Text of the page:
New Rules for Required Minimum Distributions (RMDs)
So far, 2020 has marked a year of significant changes across so many boards that it will definitely create a New Normal lifestyle for all of us. Obviously, the impact of the COVID-19 virus has had a significant impact on our health environment, which has impacted our economy and the recognition of some significant tax law changes. We have had two major tax law adjustments just since December 2019. Being as knowledgeable about these changes and how they may impact your finances can make a big difference. Below are brief points that can provide you with an overview of some of the changes.
RMD 2020 Rules
For 2020, all RMDs have been waived, including from employer-provided plans, IRAs, and inherited IRA accounts. Not needing to pull funds from your retirement accounts will help to reduce your taxable income since distributions are reported as revenue. In addition, if you turned 70½ in 2019 and elected to defer taking it until 2020, both your 2019 and 2020 RMD are waived until 2021.
If you have already withdrawn the funds for your 2020 RMD, you may have the opportunity to rollover the funds and put them back into your retirement account. Normally, rollovers must be completed within 60 days. However, for 2020 there is an exception. If your RMD was taken between February 1st and May 15th, your funds can be rolled back into your retirement account by July 15th, 2020, and will not be reportable as taxable income. Be aware however, that any withdrawals taken before February 15th or after May 15th are subject to the 60-day rollover rule.
Qualified Charitable Distributions (QCDs)
If you choose to make a QCD from your IRA this year, you can still do so. As always, the withdrawal is not subject to taxes. The benefits of doing this include continuing to support nonprofits which have been experiencing significant cash flow challenges, as well as potentially reducing your account value, which could produce a lower RMD for 2021. Under the SECURE Act, as you might know, the RMD age has increased from 70½ to 72. However, as long as the owner is at least 70½, a QCD can still be made to a charitable organization even if an RMD is not required for this year.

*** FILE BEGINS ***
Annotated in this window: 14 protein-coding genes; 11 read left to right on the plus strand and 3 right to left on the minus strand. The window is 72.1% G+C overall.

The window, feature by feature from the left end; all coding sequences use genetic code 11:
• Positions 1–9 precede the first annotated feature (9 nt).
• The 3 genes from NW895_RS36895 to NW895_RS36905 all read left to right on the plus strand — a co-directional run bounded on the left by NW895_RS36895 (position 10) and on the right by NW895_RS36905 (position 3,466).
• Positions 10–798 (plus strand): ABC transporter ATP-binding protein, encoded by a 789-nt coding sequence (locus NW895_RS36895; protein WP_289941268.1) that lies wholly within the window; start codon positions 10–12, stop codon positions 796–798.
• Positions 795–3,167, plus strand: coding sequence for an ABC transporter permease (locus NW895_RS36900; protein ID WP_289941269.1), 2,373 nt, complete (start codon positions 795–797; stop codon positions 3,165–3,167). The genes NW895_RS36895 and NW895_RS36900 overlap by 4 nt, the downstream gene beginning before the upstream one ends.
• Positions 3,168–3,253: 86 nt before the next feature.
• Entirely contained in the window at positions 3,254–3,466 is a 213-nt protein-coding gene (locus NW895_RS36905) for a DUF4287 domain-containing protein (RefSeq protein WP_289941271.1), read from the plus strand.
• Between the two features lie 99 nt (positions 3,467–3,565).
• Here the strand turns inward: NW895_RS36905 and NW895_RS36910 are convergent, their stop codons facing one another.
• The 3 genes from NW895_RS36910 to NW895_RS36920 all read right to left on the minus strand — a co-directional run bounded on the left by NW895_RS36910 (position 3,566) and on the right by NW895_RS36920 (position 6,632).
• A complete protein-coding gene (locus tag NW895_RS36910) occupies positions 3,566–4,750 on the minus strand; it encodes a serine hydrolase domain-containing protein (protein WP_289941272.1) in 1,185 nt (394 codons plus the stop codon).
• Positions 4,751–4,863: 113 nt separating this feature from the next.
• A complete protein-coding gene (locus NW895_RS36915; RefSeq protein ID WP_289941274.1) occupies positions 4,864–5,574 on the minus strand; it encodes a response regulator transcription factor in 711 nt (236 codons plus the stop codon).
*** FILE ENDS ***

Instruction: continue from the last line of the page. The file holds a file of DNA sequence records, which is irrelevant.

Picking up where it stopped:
The new 2020 RMD waiver rules also apply to beneficiaries of inherited IRA accounts. The distribution requirement will be waived until 2021 — and, again, if a distribution was taken between February 1st and May 15th, then the owner has until July 15th to rollover all or some of the inherited IRA funds back into the IRA account.
If an IRA owner passes away in 2020 before taking their RMD, the beneficiaries can suspend taking the RMD until 2021. Under the SECURE Act, which was passed in December 2019, other than a spouse, Eligible Designated Beneficiaries are defined as (i) a disabled or chronically ill individual, (ii) a beneficiary who is less than 10 years younger than the account holder, or (iii) a minor child of the account holder. An Eligible Designated Beneficiary may still withdraw the inherited retirement account over his or her life expectancy. For noneligible designated beneficiaries, RMDs are required to be withdrawn over a 10-year period. For IRA owners who passed away prior to 2020, distributions are subject to maximum distribution payout of over 5-year rule; however, the beneficiary distribution is also suspended for 2020.
While this blog concerns RMDs, there are other elements of the SECURE and the CARES Acts that we will share with you over the coming weeks. Since these tax law changes happened so quickly, the IRS is still working through and updating their processes and timelines. We will keep you posted.